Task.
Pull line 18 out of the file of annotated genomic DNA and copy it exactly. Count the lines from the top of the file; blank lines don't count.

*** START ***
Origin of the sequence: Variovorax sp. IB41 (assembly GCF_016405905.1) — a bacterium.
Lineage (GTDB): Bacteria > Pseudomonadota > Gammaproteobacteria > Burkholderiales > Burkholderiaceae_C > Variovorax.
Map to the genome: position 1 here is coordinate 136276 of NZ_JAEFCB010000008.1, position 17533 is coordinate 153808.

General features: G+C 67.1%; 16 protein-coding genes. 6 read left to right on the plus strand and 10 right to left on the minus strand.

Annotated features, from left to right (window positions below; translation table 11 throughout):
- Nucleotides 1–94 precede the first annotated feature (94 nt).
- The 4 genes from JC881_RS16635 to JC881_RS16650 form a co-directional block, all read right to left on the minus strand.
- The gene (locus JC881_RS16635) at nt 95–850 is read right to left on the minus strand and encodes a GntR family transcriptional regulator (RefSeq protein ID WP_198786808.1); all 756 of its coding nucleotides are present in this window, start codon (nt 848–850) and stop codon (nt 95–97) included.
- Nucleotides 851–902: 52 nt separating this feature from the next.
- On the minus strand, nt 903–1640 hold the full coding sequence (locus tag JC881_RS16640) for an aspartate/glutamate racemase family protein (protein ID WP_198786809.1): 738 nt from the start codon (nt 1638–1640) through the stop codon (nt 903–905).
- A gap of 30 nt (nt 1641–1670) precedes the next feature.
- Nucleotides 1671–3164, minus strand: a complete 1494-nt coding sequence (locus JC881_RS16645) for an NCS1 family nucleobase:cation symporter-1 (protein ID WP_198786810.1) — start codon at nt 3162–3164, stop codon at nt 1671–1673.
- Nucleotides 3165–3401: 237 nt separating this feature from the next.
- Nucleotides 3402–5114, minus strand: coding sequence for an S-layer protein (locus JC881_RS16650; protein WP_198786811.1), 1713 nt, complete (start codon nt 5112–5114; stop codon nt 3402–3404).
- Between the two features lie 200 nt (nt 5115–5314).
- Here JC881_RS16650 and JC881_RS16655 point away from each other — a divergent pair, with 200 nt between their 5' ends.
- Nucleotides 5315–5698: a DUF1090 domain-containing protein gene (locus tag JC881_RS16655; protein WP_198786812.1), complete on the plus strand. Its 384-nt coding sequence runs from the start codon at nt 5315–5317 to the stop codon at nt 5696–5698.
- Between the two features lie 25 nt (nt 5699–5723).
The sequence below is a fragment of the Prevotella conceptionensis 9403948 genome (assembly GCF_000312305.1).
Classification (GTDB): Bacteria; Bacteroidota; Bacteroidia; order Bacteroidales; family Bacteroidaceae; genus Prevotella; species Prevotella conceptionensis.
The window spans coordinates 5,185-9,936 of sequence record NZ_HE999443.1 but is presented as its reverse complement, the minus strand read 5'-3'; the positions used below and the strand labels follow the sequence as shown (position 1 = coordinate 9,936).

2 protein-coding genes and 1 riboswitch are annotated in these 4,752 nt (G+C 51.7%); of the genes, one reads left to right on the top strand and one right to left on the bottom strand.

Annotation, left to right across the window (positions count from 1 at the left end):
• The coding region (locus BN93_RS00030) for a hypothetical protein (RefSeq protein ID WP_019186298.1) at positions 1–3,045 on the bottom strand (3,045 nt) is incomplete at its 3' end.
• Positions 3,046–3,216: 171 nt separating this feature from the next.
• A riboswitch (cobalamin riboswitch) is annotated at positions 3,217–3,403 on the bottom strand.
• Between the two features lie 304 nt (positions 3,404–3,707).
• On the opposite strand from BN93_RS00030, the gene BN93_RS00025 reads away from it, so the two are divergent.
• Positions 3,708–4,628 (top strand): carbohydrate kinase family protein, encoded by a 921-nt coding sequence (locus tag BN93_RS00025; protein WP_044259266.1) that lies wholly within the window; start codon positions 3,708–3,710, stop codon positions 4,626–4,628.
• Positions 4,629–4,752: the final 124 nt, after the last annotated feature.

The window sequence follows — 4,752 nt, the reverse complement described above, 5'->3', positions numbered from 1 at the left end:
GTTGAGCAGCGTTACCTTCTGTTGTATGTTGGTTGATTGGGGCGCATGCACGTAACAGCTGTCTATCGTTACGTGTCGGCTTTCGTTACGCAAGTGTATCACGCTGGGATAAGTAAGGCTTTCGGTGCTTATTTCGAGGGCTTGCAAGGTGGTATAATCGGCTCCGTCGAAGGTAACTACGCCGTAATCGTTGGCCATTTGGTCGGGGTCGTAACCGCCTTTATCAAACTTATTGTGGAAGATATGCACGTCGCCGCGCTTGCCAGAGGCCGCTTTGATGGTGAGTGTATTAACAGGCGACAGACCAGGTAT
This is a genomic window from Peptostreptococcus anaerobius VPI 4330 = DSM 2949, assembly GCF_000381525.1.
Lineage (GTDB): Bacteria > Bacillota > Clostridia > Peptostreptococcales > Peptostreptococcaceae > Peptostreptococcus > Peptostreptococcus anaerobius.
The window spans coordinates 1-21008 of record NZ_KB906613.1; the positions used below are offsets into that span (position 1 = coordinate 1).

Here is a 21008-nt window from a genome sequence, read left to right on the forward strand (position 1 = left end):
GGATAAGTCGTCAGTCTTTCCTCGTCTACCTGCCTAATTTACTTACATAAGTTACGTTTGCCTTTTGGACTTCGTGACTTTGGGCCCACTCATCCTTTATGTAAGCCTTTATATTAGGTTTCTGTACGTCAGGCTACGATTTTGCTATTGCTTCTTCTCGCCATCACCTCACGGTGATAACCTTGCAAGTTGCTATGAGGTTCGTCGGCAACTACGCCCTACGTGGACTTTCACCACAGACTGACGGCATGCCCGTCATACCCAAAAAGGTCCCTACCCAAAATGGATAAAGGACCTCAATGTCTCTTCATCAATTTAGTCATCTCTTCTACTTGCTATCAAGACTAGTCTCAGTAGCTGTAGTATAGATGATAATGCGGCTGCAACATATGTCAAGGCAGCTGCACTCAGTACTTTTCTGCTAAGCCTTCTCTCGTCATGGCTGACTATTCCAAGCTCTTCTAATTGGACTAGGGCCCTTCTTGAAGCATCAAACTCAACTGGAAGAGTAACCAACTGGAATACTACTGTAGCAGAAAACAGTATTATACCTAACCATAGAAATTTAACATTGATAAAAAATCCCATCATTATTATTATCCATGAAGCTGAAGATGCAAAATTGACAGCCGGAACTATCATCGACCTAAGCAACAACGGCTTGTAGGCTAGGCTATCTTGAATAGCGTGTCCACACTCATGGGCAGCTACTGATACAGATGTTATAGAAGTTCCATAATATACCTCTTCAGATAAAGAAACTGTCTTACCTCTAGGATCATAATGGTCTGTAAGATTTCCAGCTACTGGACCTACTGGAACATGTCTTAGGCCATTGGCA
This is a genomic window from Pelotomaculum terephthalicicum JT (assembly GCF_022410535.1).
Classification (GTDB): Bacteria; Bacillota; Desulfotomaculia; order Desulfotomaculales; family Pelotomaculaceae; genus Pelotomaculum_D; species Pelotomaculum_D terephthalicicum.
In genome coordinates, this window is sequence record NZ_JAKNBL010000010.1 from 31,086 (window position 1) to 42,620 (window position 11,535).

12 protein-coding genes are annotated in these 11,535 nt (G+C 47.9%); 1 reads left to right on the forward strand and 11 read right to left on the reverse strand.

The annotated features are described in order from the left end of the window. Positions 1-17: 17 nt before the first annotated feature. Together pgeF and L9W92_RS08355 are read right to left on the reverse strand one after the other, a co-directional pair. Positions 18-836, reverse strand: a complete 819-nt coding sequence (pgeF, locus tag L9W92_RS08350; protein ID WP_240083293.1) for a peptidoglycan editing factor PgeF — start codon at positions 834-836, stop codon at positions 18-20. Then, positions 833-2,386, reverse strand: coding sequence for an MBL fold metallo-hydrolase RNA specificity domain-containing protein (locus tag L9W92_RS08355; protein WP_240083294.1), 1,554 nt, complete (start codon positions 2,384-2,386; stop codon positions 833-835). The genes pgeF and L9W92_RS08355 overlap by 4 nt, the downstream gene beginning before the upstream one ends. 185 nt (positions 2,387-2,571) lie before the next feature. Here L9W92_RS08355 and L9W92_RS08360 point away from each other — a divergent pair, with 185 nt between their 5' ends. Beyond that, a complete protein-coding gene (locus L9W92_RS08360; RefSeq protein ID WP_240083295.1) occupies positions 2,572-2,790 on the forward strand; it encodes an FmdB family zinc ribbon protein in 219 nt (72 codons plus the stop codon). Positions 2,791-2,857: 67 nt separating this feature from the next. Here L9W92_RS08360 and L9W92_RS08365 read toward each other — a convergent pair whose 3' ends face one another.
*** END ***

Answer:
- Between the two features lie 25 nt (nt 5699–5723).